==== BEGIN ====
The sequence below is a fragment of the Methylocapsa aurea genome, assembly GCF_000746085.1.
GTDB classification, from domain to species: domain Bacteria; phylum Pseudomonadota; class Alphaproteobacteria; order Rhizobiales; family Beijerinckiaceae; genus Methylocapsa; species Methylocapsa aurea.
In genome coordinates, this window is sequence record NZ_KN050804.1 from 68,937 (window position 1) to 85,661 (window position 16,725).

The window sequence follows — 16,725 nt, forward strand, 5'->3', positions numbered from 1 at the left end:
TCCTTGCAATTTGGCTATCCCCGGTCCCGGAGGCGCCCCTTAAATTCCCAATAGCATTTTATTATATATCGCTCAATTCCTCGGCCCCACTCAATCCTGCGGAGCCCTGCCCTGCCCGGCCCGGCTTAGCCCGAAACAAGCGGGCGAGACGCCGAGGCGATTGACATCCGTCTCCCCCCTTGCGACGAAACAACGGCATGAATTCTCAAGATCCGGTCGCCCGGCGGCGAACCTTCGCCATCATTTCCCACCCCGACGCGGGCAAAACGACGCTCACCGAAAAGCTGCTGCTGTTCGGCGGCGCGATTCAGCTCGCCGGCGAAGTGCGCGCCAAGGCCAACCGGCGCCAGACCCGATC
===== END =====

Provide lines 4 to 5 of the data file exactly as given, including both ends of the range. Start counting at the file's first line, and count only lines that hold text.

The window sequence follows — 16,725 nt, forward strand, 5'->3', positions numbered from 1 at the left end:
TCCTTGCAATTTGGCTATCCCCGGTCCCGGAGGCGCCCCTTAAATTCCCAATAGCATTTTATTATATATCGCTCAATTCCTCGGCCCCACTCAATCCTGCGGAGCCCTGCCCTGCCCGGCCCGGCTTAGCCCGAAACAAGCGGGCGAGACGCCGAGGCGATTGACATCCGTCTCCCCCCTTGCGACGAAACAACGGCATGAATTCTCAAGATCCGGTCGCCCGGCGGCGAACCTTCGCCATCATTTCCCACCCCGACGCGGGCAAAACGACGCTCACCGAAAAGCTGCTGCTGTTCGGCGGCGCGATTCAGCTCGCCGGCGAAGTGCGCGCCAAGGCCAACCGGCGCCAGACCCGATC